“You live on the land so farming is your life. I live on the water so fishing is my life. When there is no more fish how can I survive?” she said, adding her community of about 50 families need help in making the transition from river to urban or village life.

“Months ago people from the government came to talk to us about relocation, loans, housing and schools but we haven’t heard anything since then and we are now getting anxious.”

The challenges of development are widespread in the Mekong, traditional lifestyles and even where people live can inevitably conflict with plans to grow economies and improve the lot of the majority of citizens. That’s complex enough but trust in the process is not always high with no shortage of examples of less than satisfactory treatment in the past. Sustainable development however is at least recognised as the desirable goal.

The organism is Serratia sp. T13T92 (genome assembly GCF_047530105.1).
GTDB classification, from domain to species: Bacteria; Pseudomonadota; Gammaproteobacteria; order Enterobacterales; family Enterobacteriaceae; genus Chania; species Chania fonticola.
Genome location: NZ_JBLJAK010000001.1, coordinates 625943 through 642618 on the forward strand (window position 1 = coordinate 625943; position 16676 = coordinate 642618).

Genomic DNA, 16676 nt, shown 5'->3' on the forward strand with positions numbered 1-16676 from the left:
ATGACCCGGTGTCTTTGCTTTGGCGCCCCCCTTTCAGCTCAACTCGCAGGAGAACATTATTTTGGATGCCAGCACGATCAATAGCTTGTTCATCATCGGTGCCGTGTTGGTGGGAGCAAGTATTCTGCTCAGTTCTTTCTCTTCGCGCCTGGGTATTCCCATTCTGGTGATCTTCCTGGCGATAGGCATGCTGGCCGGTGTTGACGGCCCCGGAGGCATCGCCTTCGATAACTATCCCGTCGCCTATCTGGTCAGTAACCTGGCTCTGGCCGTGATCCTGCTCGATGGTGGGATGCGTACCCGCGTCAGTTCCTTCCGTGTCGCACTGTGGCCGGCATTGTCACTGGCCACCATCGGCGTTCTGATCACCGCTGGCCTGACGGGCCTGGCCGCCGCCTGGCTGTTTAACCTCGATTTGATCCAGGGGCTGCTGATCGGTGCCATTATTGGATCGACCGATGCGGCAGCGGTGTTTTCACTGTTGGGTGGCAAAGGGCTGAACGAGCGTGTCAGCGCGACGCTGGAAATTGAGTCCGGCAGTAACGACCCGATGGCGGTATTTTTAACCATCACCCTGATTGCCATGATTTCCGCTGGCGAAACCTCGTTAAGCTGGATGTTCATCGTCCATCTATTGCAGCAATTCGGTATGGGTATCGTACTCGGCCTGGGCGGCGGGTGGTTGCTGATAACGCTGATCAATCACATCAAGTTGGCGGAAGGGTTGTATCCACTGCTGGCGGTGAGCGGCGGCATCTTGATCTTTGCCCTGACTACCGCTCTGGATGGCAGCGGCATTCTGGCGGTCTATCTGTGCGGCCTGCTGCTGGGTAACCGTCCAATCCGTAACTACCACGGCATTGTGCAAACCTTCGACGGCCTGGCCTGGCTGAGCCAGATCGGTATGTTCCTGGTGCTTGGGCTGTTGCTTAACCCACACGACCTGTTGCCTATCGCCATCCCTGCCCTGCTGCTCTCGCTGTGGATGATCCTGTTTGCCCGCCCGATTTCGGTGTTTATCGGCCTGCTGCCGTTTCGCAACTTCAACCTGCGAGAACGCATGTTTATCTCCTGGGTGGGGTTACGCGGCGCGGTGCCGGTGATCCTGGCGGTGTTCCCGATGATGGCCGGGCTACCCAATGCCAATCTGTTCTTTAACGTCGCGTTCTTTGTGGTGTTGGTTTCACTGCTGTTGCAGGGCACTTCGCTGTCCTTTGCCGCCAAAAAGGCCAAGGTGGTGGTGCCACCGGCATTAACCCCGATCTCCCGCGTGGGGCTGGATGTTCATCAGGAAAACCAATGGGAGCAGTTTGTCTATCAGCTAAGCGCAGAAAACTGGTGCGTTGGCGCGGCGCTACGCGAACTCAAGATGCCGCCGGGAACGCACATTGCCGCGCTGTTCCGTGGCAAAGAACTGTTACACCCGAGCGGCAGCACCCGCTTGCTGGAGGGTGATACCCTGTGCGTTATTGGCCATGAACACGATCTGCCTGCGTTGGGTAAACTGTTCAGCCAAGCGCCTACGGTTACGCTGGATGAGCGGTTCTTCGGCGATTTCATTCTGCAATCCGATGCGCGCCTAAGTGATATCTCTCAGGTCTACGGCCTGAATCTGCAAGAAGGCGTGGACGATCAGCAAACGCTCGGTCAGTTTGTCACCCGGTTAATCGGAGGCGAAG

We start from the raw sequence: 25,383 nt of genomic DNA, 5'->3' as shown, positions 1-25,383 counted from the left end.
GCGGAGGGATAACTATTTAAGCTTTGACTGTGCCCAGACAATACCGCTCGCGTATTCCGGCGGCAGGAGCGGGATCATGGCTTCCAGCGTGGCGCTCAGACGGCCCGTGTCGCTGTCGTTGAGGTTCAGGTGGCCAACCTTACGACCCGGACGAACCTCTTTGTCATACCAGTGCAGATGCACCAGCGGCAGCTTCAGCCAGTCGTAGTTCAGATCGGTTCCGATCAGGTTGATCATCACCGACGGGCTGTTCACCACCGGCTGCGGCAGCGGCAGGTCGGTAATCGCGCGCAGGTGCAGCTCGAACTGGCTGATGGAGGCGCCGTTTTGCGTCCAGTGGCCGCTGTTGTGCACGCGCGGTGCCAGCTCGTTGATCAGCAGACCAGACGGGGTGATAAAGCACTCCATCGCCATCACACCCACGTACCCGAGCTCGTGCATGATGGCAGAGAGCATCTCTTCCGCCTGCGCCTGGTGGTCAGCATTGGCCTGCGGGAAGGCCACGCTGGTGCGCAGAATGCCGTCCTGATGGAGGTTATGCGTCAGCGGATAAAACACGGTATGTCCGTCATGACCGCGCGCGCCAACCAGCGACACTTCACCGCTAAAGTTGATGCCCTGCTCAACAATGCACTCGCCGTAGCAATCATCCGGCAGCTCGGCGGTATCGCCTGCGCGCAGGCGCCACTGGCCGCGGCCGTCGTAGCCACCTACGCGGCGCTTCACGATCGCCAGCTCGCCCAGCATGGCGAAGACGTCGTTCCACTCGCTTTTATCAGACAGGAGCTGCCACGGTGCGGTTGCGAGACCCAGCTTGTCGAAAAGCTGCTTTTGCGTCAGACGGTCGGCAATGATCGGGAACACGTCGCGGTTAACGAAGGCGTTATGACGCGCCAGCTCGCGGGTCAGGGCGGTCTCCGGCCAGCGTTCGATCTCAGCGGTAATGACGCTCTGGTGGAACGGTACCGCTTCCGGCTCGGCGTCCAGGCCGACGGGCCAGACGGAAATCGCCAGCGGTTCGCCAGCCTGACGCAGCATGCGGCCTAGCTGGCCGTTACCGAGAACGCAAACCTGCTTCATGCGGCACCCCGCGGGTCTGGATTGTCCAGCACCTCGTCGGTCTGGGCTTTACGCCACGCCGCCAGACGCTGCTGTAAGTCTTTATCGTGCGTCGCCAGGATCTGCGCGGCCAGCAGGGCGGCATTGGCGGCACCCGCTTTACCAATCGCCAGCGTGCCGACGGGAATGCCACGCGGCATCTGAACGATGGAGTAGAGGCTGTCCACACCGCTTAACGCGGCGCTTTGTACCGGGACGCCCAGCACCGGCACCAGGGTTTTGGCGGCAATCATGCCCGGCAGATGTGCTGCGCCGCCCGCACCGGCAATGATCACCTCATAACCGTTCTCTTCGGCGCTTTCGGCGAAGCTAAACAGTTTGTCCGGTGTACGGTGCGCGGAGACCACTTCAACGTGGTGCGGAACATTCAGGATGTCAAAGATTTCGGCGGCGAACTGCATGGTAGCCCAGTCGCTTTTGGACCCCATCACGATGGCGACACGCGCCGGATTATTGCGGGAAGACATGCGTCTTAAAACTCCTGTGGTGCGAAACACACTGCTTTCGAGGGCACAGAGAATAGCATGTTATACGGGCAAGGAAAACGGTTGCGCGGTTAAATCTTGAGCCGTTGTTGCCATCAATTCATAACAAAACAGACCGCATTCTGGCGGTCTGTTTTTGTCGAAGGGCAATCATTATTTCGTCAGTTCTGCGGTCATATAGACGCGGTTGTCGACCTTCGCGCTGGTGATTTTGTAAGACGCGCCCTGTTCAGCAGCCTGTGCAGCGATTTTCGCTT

If the days of casting their nets for a living are over, No Isa says it's time to move on and create a better life somewhere else.

“We have neither capital nor education and we have no idea about what to do next,” he said. He expects more from the government: “The government should find us a new location, provide loans and if possible find us jobs, and especially a place for our children’s education.”

It is a delicate balance. But there are positive trends: the poverty rate in the region has dropped from 34 per cent in 2008 to 13.5 per cent in 2016, according to the World Development Bank.

Luke Hunt has worked as a journalist out of Southeast Asia for many years for mastheads ranging from The Economist and The New York Times to The Age. Molyny Pann contributed to this article.

The views and opinions expressed in this communication are those of the author and may not necessarily state or reflect those of ANZ.